Subdivision (sub-D) surfaces are the latest development in modeling methods used in games, television, and films. They work by fitting a smooth NURBS-like surface to a coarse polygonal cage. This lets you model with polygons to generate realistic, seamless surfaces that avoid many of the pitfalls of NURBS, while keeping the ability to create organic shapes typical of NURBS. Studios have been relying on sub-Ds for some time, but using them to model real-world objects is a relatively novel technique. Increasingly, modelers use sub-Ds to create characters and other models for real-time games because the sub-Ds let them produce high-res models for prerendered artwork and generating normal maps, as well as low-res polygonal models for in-engine rendering. These sub-D models can also be easily converted back to polygon models for high or low poly count use.
So NURBS have some pretty major disadvantages. There are clear advantages over the other two techniques, but they appear very specific. Apple´s Philip J. Schneider writes:
They can represent very complex shapes with remarkably little data. For instance, approximating a circle three feet across with a sequence of line segments would require tens of thousands of segments to make it look like a circle instead of a polygon. Defining the same circle with a NURB representation takes only seven control points!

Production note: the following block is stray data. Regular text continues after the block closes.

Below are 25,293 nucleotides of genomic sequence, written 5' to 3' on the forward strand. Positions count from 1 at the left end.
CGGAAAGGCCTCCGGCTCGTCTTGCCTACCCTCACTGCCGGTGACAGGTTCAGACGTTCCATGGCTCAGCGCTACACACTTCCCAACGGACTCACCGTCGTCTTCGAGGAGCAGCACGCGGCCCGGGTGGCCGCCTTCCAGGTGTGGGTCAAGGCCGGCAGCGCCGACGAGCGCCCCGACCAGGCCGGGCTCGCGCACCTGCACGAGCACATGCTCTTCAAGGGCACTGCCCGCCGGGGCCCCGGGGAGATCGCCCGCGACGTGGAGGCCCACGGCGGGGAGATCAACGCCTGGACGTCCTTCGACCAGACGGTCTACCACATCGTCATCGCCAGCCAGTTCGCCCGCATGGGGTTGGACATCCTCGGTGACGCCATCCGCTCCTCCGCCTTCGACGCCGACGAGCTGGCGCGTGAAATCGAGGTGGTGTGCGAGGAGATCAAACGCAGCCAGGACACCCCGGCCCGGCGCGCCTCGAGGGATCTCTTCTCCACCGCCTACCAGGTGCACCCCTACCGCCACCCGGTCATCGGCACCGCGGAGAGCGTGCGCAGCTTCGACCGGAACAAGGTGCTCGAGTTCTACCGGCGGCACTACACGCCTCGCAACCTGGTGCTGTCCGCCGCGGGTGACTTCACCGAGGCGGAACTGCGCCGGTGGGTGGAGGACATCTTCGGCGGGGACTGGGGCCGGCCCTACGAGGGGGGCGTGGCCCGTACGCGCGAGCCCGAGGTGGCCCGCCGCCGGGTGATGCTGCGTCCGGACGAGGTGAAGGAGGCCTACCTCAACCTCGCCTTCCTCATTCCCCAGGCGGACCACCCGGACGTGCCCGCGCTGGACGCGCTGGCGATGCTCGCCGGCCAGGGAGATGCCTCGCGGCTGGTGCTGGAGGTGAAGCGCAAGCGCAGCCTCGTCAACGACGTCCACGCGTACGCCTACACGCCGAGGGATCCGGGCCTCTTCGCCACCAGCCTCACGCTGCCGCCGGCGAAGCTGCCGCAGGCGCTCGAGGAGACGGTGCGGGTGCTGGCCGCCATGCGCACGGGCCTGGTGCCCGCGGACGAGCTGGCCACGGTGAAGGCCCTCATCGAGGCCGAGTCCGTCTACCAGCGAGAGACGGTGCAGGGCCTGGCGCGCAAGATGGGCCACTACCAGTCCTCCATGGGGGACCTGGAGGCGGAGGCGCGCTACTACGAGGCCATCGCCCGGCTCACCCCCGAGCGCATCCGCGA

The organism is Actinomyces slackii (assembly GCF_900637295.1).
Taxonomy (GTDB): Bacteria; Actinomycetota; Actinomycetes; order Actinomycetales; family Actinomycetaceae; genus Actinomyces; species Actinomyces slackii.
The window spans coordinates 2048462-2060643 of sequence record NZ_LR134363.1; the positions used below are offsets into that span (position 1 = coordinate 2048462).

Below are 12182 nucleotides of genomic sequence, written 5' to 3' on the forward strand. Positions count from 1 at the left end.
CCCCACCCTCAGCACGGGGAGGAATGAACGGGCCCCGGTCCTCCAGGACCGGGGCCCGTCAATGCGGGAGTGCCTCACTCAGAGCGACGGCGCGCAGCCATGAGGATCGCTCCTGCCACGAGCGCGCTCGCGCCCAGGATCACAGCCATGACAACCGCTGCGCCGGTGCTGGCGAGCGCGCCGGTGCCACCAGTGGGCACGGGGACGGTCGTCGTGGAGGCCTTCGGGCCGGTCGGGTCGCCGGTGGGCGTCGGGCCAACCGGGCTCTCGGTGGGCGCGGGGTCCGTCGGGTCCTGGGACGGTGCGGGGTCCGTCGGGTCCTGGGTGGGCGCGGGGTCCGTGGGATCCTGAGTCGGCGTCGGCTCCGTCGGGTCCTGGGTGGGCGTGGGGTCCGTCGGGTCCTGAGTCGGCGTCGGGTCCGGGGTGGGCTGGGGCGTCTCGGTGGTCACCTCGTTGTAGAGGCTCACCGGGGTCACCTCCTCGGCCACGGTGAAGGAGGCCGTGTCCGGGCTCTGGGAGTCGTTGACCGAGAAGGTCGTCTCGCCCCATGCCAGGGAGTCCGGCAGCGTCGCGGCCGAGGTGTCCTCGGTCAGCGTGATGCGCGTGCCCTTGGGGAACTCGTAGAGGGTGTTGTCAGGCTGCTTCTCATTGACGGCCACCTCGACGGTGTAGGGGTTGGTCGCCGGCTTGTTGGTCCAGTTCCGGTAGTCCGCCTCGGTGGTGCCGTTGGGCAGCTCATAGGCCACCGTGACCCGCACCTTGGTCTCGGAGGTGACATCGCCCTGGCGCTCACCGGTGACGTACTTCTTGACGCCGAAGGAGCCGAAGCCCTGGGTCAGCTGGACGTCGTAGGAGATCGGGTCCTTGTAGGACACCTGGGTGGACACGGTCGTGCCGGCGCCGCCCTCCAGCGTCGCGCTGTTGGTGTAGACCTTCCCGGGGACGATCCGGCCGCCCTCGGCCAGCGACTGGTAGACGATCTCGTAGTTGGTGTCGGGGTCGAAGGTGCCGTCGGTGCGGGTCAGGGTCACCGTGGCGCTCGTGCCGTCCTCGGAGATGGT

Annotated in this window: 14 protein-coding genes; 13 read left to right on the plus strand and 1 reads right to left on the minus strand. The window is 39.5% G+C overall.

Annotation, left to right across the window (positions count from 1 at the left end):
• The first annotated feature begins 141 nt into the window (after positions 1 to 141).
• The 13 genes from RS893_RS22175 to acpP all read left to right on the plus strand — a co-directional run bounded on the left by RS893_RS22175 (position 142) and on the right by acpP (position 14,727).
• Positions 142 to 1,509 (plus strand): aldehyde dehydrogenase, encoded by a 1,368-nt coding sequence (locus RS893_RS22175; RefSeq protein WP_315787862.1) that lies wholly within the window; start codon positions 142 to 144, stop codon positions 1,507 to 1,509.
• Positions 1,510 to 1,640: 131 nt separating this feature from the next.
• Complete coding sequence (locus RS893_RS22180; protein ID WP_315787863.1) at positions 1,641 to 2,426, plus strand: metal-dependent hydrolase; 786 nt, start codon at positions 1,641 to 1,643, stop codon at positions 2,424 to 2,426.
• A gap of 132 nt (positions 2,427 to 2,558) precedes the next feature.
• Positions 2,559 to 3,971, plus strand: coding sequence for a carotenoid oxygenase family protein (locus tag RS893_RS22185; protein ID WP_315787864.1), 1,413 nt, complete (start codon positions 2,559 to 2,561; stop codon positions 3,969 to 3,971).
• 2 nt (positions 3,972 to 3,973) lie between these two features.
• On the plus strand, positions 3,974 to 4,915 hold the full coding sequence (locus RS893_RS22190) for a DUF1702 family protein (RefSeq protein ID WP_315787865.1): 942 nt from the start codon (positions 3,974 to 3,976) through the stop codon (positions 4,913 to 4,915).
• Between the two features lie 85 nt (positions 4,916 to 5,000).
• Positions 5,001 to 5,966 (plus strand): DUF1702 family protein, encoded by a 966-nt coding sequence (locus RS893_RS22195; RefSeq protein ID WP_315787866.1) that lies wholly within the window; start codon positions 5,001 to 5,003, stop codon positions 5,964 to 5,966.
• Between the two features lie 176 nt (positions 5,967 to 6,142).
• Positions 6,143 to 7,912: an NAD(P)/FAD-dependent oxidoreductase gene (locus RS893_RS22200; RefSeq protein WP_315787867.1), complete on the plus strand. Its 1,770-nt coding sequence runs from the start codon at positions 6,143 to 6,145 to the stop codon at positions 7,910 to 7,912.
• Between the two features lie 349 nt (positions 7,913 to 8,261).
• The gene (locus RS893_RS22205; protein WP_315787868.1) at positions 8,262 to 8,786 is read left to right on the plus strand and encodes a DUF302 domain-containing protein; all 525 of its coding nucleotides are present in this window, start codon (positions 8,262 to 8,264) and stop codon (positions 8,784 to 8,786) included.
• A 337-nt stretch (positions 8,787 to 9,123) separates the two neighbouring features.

These were some advantages and disadvantages. But how do developers weigh them up? Just how widespread is the use of NURBS today? The Wikipedia entry explains:
At first NURBS were only used in the proprietary CAD packages of car companies. Later they became part of standard computer graphics packages, including the OpenGL Graphics Library.

Real-time, interactive rendering of NURBS curves and surfaces were first made available on Silicon Graphics workstations in 1989. In 1993, the first interactive NURBS modeller for PCs, called NöRBS, was developed by CAS Berlin, a small startup company cooperating with the Technical University Berlin. Today most professional computer graphics applications available for desktop use offer NURBS technology, which is most often realized by integrating a NURBS engine from a specialized company.
So they are in widespread use, but not so for real-time graphics. Developers like Adger express the choice between polygons and NURBS like this:
According to most people, it's easier to model things like characters using polygon-related tools, as you don't have that pesky 'rectangluar topography' limitation that NURBS have. But later you get problems with texturing and animation.